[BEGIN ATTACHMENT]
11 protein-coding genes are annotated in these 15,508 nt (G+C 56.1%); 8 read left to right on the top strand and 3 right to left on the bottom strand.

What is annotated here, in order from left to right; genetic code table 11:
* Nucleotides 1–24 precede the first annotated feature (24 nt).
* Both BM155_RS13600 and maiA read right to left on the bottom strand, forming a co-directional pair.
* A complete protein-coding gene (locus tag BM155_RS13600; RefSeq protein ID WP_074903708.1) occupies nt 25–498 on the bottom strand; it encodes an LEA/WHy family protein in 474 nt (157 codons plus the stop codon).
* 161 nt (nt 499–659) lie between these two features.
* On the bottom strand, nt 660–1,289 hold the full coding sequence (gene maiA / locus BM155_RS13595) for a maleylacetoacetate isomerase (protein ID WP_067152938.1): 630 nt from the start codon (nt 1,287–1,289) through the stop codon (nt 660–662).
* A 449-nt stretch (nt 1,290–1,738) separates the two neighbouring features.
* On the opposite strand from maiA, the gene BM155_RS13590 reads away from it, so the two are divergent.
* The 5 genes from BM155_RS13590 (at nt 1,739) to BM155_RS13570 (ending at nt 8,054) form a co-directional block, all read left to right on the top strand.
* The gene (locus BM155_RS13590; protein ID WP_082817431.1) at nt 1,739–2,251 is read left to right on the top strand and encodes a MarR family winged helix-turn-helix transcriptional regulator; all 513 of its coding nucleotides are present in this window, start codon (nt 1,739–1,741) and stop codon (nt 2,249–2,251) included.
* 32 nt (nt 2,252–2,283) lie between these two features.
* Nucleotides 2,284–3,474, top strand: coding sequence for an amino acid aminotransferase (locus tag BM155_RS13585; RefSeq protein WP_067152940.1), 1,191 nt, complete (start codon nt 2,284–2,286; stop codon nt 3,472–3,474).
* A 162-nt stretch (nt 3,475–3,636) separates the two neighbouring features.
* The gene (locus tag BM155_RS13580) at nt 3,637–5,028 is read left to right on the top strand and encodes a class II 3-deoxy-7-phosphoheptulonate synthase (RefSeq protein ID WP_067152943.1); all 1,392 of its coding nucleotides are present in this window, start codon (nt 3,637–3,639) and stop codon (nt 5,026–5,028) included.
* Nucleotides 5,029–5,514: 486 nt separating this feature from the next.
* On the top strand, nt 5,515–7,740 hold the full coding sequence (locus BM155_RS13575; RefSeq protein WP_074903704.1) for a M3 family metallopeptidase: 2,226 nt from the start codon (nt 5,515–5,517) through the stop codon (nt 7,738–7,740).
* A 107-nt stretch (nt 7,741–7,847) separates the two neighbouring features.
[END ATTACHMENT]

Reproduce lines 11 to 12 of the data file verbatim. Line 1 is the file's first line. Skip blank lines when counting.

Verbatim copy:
* The gene (locus BM155_RS13590; protein ID WP_082817431.1) at nt 1,739–2,251 is read left to right on the top strand and encodes a MarR family winged helix-turn-helix transcriptional regulator; all 513 of its coding nucleotides are present in this window, start codon (nt 1,739–1,741) and stop codon (nt 2,249–2,251) included.
* 32 nt (nt 2,252–2,283) lie between these two features.